A drive to cure wombats "itching to death" is about to start after a successful experiment.
The cute but sometimes aggressive creatures contract mange, which makes their skin itch. It's an infestation of mites that get under the wombat's skin and give it an uncontrollable urge to scratch incessantly.
They end up scratching so vigorously that they break the skin and open themselves to other infections that often kill.
Two years ago ACT Wildlife received a grant of $19,830 to test a purpose-built contraption - a chemical was placed in tiny containers hanging on frames outside burrows. The wombats bumped into the frame, triggering the mini-bucket which then tipped the treatment solution on to the mangey wombat's itching skin.
Three areas in the south of Canberra were chosen as test sites. In two, the dip was used and in the third it wasn't. After monitoring, the health of the wombat population showed marked improvements in the areas where the chemical was used, compared to the untreated site.
One of the project co-ordinators, ACT Wildlife's Lindy Butcher, said the trial was really successful and the group now had approval to repeat the drive.
The funding was available for the experiment but not for the new drive, so that will rely on donations. And volunteers. Ms Butcher said people interested should get in touch.
It is hard work. The traps for wombats are made out of items like the lids of ice-cream cartons and discarded corflute after elections (corflute is the plastic material parties pin to posts and trees with slogans). The mini-buckets had to be filled up frequently.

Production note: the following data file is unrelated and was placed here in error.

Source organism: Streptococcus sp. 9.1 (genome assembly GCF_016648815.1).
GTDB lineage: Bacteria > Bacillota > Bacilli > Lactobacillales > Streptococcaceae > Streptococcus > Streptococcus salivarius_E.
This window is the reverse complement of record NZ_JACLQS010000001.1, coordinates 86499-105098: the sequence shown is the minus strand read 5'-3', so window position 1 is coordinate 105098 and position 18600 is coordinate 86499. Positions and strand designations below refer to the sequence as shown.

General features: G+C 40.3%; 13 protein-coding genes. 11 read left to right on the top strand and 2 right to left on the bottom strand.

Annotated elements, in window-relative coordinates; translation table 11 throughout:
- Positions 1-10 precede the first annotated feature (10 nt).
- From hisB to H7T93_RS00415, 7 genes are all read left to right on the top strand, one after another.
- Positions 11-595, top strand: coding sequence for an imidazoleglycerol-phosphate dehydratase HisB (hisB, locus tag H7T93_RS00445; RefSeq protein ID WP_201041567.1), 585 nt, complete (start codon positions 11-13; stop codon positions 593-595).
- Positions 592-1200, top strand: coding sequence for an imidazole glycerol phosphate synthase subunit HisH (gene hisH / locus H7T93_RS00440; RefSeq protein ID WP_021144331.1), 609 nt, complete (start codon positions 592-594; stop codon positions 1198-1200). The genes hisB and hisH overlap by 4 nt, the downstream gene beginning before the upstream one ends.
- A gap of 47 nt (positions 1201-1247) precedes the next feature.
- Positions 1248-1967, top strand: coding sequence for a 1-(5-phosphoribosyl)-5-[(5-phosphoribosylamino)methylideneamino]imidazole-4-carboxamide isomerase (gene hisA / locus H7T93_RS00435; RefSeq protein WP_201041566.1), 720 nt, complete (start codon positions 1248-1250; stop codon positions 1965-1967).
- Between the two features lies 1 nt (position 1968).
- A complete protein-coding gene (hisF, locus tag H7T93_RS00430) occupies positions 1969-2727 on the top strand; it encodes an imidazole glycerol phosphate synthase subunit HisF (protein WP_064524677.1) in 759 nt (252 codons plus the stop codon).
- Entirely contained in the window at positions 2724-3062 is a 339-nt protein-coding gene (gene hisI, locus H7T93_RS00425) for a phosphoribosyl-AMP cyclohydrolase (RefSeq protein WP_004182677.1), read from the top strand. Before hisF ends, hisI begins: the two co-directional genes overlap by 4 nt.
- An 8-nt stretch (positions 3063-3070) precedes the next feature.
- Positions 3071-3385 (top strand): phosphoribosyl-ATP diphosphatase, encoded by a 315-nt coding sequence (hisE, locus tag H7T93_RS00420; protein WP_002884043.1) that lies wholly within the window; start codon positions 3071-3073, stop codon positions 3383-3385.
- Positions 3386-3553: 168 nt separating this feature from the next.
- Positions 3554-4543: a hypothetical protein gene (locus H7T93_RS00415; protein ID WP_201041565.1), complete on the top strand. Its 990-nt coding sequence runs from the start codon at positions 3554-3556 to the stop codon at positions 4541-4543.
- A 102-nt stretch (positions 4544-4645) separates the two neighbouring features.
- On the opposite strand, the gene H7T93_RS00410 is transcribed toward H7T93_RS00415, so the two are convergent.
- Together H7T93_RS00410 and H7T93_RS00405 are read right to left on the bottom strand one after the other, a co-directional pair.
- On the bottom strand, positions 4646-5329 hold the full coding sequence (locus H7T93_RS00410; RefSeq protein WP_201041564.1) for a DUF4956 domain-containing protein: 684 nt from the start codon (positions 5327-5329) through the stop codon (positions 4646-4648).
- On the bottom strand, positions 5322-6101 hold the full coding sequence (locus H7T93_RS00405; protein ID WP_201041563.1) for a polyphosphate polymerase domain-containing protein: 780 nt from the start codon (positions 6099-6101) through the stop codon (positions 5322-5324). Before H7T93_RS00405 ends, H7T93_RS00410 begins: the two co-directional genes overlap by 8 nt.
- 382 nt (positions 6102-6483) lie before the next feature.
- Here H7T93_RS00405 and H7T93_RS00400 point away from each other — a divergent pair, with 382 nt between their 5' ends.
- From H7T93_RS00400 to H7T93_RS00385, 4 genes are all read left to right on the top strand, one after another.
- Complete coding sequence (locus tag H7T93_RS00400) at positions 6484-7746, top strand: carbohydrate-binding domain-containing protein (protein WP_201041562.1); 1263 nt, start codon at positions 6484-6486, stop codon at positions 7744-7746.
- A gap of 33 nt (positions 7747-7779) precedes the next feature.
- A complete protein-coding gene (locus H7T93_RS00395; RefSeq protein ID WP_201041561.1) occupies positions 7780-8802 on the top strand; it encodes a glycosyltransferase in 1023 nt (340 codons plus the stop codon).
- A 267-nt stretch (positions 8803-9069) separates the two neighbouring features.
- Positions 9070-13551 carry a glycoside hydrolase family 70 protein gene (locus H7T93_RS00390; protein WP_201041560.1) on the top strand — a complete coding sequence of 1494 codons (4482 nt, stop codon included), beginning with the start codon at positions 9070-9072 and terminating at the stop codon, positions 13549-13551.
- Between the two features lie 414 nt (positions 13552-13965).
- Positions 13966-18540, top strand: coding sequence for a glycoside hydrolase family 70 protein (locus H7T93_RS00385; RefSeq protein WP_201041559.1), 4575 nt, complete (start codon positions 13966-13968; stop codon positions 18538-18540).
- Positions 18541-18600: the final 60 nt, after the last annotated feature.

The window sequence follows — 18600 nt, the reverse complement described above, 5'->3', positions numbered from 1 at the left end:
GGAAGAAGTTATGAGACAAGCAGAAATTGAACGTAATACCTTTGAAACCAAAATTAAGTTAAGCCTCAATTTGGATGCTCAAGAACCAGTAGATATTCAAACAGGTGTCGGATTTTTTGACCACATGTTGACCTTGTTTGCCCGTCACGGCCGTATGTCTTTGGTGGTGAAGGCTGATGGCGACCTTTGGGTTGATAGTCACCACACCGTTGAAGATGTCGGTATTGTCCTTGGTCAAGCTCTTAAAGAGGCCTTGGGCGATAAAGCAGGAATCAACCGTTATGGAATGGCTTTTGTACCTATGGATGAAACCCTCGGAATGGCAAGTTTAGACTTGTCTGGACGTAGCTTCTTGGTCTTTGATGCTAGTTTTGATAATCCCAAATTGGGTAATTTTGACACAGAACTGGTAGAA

On top of that, the burrows had to be filmed to monitor the treatment and disks removed from the cameras regularly.
Should we care about wombats? There's no doubt they are cute and will get oohs and ahs on social media but the project's co-coordinator, Corin Pennock, said they also performed a valuable ecological function with all the burrowing and earth moving they do.
They are, she said, "ecological engineers".
"They play a very important role in nature. They dig the dirt and move it around and that helps the seeds move.
"They move through long grass and stuff gets attached to them and they move it to different areas".
And that is a valuable role.
If you want to volunteer, go to the ACT Wildlife website to contact the organisers: actwildlife.net